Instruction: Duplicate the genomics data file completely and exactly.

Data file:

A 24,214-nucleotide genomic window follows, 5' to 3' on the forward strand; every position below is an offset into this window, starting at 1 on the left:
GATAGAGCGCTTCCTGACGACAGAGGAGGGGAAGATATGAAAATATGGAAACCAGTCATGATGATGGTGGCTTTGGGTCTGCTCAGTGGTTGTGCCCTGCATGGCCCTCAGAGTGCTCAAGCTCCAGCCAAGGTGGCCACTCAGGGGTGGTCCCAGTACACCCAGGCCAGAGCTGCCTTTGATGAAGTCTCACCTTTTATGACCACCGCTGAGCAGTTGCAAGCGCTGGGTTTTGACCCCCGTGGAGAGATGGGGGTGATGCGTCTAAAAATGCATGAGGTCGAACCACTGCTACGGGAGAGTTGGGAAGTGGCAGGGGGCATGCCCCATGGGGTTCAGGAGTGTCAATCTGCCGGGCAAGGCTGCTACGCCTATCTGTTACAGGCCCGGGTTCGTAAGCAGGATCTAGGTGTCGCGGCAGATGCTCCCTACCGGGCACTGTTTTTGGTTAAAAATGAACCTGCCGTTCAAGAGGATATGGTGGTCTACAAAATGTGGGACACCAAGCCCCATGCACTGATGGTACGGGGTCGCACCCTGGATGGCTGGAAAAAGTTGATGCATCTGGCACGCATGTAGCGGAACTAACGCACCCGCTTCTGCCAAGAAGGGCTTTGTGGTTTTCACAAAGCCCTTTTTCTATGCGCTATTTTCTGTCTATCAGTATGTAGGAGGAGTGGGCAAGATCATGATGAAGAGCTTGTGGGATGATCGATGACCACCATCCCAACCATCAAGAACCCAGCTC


A 24,214-nucleotide genomic window follows, 5' to 3' on the forward strand; every position below is an offset into this window, starting at 1 on the left:
GATAGAGCGCTTCCTGACGACAGAGGAGGGGAAGATATGAAAATATGGAAACCAGTCATGATGATGGTGGCTTTGGGTCTGCTCAGTGGTTGTGCCCTGCATGGCCCTCAGAGTGCTCAAGCTCCAGCCAAGGTGGCCACTCAGGGGTGGTCCCAGTACACCCAGGCCAGAGCTGCCTTTGATGAAGTCTCACCTTTTATGACCACCGCTGAGCAGTTGCAAGCGCTGGGTTTTGACCCCCGTGGAGAGATGGGGGTGATGCGTCTAAAAATGCATGAGGTCGAACCACTGCTACGGGAGAGTTGGGAAGTGGCAGGGGGCATGCCCCATGGGGTTCAGGAGTGTCAATCTGCCGGGCAAGGCTGCTACGCCTATCTGTTACAGGCCCGGGTTCGTAAGCAGGATCTAGGTGTCGCGGCAGATGCTCCCTACCGGGCACTGTTTTTGGTTAAAAATGAACCTGCCGTTCAAGAGGATATGGTGGTCTACAAAATGTGGGACACCAAGCCCCATGCACTGATGGTACGGGGTCGCACCCTGGATGGCTGGAAAAAGTTGATGCATCTGGCACGCATGTAGCGGAACTAACGCACCCGCTTCTGCCAAGAAGGGCTTTGTGGTTTTCACAAAGCCCTTTTTCTATGCGCTATTTTCTGTCTATCAGTATGTAGGAGGAGTGGGCAAGATCATGATGAAGAGCTTGTGGGATGATCGATGACCACCATCCCAACCATCAAGAACCCAGCTC